As a partner agency you should, where possible, make good local links. If your organisation is national, without local branches, then this may not be feasible. Each local authority must have safeguarding boards for adults and partnerships for children. Depending on your area of business it may be possible for the safeguarding lead, or local leads, to make links with the board or partnership through a forum that feeds into it. At the very least, your safeguarding lead and any other relevant staff should familiarise themselves with the work of the local authority safeguarding boards and partnerships which will be set out in strategic plans and annual reports.

Staff training

All staff should receive safeguarding training as part of their induction. Further training should be provided in line with the role.

  • Front-line staff and volunteers – training to ensure that staff and volunteers understand what safeguarding is, who it applies to, how to respond and who to report to.
  • Managers and those with external reporting responsibilities – basic safeguarding training with additional components on external reporting, including information sharing and the Mental Capacity Act.

You should have mechanisms in place to evaluate your training – to ensure staff have understood what is required of them and that it is put into practice. It is a good idea for your staff to repeat safeguarding training, so their knowledge is up to date (for example, every three years).

Monitoring safeguarding activity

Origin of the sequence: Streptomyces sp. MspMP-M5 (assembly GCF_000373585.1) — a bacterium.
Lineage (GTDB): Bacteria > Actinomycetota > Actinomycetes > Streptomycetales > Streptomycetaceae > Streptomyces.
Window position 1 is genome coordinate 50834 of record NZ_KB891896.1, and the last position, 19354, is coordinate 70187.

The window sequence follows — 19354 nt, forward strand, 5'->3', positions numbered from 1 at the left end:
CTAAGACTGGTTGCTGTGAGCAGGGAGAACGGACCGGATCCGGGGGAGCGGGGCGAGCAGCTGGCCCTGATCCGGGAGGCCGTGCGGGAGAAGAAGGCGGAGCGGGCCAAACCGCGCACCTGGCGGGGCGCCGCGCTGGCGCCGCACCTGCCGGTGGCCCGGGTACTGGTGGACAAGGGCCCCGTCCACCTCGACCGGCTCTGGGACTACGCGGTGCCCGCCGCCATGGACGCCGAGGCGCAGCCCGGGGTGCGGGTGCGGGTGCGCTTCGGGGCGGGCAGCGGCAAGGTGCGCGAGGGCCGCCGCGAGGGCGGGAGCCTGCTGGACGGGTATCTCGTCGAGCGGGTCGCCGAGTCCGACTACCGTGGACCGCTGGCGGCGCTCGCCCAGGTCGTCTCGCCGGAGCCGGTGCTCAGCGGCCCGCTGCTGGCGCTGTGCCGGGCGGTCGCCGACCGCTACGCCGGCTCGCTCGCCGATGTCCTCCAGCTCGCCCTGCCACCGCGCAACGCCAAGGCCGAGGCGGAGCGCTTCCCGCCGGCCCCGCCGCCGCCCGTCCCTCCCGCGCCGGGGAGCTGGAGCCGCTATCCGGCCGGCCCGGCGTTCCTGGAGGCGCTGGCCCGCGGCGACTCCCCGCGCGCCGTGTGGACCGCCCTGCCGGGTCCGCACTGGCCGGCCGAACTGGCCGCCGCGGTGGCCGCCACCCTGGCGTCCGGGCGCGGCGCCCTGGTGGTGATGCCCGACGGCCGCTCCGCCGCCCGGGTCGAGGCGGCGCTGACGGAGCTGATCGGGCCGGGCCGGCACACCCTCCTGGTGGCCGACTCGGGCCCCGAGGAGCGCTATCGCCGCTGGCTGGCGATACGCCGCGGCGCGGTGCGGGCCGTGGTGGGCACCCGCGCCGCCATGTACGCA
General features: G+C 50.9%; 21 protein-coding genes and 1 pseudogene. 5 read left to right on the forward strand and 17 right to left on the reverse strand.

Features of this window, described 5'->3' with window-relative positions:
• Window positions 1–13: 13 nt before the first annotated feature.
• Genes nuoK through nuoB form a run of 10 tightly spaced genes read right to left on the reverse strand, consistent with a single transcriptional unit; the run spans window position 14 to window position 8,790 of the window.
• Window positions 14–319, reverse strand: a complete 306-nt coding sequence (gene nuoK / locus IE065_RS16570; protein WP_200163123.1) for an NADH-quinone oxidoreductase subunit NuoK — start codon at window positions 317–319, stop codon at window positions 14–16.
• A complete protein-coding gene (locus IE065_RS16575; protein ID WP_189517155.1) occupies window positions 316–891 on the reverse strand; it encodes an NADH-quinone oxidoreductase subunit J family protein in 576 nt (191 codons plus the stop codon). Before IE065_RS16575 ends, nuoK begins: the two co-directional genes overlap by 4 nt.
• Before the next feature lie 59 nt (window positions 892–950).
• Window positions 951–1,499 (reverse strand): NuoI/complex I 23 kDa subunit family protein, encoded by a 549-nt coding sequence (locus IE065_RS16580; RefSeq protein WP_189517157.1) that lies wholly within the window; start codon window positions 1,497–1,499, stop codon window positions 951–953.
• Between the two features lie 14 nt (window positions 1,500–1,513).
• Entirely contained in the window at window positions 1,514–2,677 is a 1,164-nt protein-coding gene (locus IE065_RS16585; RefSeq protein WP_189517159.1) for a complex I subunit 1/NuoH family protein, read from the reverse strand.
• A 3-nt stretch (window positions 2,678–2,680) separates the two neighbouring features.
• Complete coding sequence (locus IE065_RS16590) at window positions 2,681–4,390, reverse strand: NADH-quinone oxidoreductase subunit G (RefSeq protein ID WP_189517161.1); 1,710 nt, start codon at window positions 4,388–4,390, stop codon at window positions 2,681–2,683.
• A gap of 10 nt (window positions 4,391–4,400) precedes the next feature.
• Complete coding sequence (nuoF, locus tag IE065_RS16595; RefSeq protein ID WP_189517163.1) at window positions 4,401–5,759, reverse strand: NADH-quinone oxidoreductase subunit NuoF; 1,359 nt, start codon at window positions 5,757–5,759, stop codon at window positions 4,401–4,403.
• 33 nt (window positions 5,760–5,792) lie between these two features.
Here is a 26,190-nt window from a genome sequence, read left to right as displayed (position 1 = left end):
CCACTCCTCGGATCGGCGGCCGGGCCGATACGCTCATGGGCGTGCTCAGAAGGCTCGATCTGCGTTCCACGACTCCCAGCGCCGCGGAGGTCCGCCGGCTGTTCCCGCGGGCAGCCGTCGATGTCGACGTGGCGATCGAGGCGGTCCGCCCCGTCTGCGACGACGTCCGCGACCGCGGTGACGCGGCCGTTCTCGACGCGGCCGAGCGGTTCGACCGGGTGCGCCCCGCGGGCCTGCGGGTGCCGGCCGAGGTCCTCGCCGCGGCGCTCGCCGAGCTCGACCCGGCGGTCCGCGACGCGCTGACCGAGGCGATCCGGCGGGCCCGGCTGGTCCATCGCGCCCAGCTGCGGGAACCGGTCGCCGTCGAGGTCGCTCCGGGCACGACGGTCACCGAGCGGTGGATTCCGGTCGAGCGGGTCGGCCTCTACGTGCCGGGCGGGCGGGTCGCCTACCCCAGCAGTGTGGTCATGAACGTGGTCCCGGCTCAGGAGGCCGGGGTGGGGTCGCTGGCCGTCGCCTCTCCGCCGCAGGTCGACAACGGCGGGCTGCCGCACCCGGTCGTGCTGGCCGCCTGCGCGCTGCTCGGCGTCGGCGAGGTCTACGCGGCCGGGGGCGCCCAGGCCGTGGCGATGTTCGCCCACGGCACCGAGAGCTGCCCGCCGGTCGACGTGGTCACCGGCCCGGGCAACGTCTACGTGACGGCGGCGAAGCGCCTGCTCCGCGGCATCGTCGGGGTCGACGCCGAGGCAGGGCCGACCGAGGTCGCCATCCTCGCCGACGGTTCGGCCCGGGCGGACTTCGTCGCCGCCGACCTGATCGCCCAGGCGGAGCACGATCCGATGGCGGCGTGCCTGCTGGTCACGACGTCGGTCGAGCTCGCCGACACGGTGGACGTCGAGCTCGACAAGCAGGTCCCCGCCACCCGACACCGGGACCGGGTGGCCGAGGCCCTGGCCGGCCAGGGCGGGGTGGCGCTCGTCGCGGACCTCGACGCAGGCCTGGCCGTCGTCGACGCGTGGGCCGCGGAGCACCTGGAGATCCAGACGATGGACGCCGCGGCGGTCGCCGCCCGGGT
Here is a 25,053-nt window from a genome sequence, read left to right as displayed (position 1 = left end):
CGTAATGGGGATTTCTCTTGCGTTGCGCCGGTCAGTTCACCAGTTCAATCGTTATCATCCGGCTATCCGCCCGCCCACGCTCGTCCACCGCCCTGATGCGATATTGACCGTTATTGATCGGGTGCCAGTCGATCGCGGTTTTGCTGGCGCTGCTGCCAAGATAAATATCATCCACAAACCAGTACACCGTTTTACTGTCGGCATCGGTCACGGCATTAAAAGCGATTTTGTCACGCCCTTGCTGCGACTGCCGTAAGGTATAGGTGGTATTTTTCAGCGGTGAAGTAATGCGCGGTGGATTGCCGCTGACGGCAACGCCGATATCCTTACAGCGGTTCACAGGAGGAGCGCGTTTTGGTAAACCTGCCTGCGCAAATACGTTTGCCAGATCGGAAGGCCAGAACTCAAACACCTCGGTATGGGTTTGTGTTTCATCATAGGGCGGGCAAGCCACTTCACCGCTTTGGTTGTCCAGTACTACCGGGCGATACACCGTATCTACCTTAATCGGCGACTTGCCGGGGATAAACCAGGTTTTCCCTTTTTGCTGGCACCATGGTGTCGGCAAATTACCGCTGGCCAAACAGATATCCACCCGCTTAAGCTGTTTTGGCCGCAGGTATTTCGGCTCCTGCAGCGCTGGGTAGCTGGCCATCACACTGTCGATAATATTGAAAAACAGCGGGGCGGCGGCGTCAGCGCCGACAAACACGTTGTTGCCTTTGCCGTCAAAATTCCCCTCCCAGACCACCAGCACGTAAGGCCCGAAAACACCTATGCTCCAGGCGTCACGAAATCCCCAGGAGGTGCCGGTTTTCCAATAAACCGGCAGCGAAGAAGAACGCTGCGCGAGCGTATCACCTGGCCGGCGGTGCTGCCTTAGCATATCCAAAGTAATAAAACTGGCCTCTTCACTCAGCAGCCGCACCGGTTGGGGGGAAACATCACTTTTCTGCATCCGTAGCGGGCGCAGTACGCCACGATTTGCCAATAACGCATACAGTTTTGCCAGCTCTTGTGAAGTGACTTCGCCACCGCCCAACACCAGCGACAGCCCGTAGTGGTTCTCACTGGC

Monitoring any safeguarding activity in your organisation helps you to:

  • identify any themes, trends or patterns of abuse and neglect
  • learn from mistakes and safeguarding concerns
  • develop prevention strategies.

How to monitor activity:

  • Ask your safeguarding lead to help you decide what data needs to be collected including the views of people supported by your organisation
  • Implement systems for collecting relevant data
  • Scrutinise data at regular intervals – ask what purpose the data serves
  • Utilise data for organisational learning and service improvement.

Commissioning or funding other organisations

You are not responsible for safeguarding practice in other organisations that you work with. However if you commission work from others or provide them with funding, you are expected to carry out due diligence. In terms of safeguarding, this means taking reasonable steps to ensure that the agency you are working with has adequate safeguarding measures in place, including policy and procedures.

See the Charity Commission guidance on due diligence.


Your organisation should encourage an open culture where people can raise concerns without fear of repercussions – nobody should face negative consequences as a result of raising a genuine concern. You should have a policy that outlines what staff, volunteers and users of the service should do if they feel a concern has not been properly dealt with internally.

Whistleblowing is about ‘wrongdoing’; it covers very specific categories which may or may not be related to a safeguarding issue:

  • criminal offences (this may include, for example, types of financial impropriety such as fraud)
  • failure to comply with an obligation set out in law
  • miscarriages of justice
  • endangering of someone’s health and safety
  • damage to the environment
  • covering up wrongdoing in the above categories

See: Government guidance for employers and Code of Practice.

Safeguarding for Trustees of User-led Organisations (ULOs)